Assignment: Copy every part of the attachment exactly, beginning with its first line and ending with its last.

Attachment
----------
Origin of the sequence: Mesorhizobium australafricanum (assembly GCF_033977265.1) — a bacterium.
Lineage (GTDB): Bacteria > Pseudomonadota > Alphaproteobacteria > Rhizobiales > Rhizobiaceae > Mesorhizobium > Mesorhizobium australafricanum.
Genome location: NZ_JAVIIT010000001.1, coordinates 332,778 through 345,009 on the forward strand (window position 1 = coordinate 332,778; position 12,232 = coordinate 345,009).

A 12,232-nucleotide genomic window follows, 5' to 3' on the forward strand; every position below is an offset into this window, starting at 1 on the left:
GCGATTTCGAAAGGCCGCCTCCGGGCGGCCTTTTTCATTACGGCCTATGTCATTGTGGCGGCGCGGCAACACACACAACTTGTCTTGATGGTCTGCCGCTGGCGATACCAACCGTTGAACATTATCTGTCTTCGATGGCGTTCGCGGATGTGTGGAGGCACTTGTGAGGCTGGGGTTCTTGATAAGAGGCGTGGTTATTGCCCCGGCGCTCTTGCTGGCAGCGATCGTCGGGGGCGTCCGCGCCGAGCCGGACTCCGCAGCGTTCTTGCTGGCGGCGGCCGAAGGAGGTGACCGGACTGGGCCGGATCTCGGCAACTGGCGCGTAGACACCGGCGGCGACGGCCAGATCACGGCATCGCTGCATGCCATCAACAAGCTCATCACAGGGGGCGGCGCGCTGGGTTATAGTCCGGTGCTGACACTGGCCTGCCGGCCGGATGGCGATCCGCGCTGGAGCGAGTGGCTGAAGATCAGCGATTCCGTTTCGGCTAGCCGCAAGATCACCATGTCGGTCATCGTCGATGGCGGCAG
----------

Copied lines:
Origin of the sequence: Mesorhizobium australafricanum (assembly GCF_033977265.1) — a bacterium.
Lineage (GTDB): Bacteria > Pseudomonadota > Alphaproteobacteria > Rhizobiales > Rhizobiaceae > Mesorhizobium > Mesorhizobium australafricanum.
Genome location: NZ_JAVIIT010000001.1, coordinates 332,778 through 345,009 on the forward strand (window position 1 = coordinate 332,778; position 12,232 = coordinate 345,009).

A 12,232-nucleotide genomic window follows, 5' to 3' on the forward strand; every position below is an offset into this window, starting at 1 on the left:
GCGATTTCGAAAGGCCGCCTCCGGGCGGCCTTTTTCATTACGGCCTATGTCATTGTGGCGGCGCGGCAACACACACAACTTGTCTTGATGGTCTGCCGCTGGCGATACCAACCGTTGAACATTATCTGTCTTCGATGGCGTTCGCGGATGTGTGGAGGCACTTGTGAGGCTGGGGTTCTTGATAAGAGGCGTGGTTATTGCCCCGGCGCTCTTGCTGGCAGCGATCGTCGGGGGCGTCCGCGCCGAGCCGGACTCCGCAGCGTTCTTGCTGGCGGCGGCCGAAGGAGGTGACCGGACTGGGCCGGATCTCGGCAACTGGCGCGTAGACACCGGCGGCGACGGCCAGATCACGGCATCGCTGCATGCCATCAACAAGCTCATCACAGGGGGCGGCGCGCTGGGTTATAGTCCGGTGCTGACACTGGCCTGCCGGCCGGATGGCGATCCGCGCTGGAGCGAGTGGCTGAAGATCAGCGATTCCGTTTCGGCTAGCCGCAAGATCACCATGTCGGTCATCGTCGATGGCGGCAG